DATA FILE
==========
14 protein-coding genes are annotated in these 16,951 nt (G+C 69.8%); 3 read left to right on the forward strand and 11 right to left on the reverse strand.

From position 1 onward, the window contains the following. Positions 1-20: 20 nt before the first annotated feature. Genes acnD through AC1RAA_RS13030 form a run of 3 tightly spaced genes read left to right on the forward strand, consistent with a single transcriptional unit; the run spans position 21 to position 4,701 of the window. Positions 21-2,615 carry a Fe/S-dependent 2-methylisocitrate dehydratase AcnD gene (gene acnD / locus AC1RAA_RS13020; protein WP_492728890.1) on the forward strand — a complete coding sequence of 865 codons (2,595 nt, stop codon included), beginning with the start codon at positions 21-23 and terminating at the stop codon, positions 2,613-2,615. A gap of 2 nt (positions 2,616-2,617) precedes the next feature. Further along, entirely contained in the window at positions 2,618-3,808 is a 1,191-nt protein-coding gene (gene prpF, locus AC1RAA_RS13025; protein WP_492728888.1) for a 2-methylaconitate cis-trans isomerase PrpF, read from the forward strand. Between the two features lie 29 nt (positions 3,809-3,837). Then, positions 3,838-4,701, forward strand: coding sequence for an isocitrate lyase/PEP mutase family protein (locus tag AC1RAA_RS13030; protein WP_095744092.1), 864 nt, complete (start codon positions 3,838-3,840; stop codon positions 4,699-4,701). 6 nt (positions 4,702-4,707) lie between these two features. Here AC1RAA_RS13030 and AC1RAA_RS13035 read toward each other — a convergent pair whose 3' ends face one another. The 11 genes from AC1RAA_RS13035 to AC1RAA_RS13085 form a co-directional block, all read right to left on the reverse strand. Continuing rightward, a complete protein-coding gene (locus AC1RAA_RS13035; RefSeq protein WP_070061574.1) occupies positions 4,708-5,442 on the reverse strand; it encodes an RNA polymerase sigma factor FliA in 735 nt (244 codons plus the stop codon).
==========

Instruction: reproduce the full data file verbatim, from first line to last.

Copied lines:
14 protein-coding genes are annotated in these 16,951 nt (G+C 69.8%); 3 read left to right on the forward strand and 11 right to left on the reverse strand.

From position 1 onward, the window contains the following. Positions 1-20: 20 nt before the first annotated feature. Genes acnD through AC1RAA_RS13030 form a run of 3 tightly spaced genes read left to right on the forward strand, consistent with a single transcriptional unit; the run spans position 21 to position 4,701 of the window. Positions 21-2,615 carry a Fe/S-dependent 2-methylisocitrate dehydratase AcnD gene (gene acnD / locus AC1RAA_RS13020; protein WP_492728890.1) on the forward strand — a complete coding sequence of 865 codons (2,595 nt, stop codon included), beginning with the start codon at positions 21-23 and terminating at the stop codon, positions 2,613-2,615. A gap of 2 nt (positions 2,616-2,617) precedes the next feature. Further along, entirely contained in the window at positions 2,618-3,808 is a 1,191-nt protein-coding gene (gene prpF, locus AC1RAA_RS13025; protein WP_492728888.1) for a 2-methylaconitate cis-trans isomerase PrpF, read from the forward strand. Between the two features lie 29 nt (positions 3,809-3,837). Then, positions 3,838-4,701, forward strand: coding sequence for an isocitrate lyase/PEP mutase family protein (locus tag AC1RAA_RS13030; protein WP_095744092.1), 864 nt, complete (start codon positions 3,838-3,840; stop codon positions 4,699-4,701). 6 nt (positions 4,702-4,707) lie between these two features. Here AC1RAA_RS13030 and AC1RAA_RS13035 read toward each other — a convergent pair whose 3' ends face one another. The 11 genes from AC1RAA_RS13035 to AC1RAA_RS13085 form a co-directional block, all read right to left on the reverse strand. Continuing rightward, a complete protein-coding gene (locus AC1RAA_RS13035; RefSeq protein WP_070061574.1) occupies positions 4,708-5,442 on the reverse strand; it encodes an RNA polymerase sigma factor FliA in 735 nt (244 codons plus the stop codon).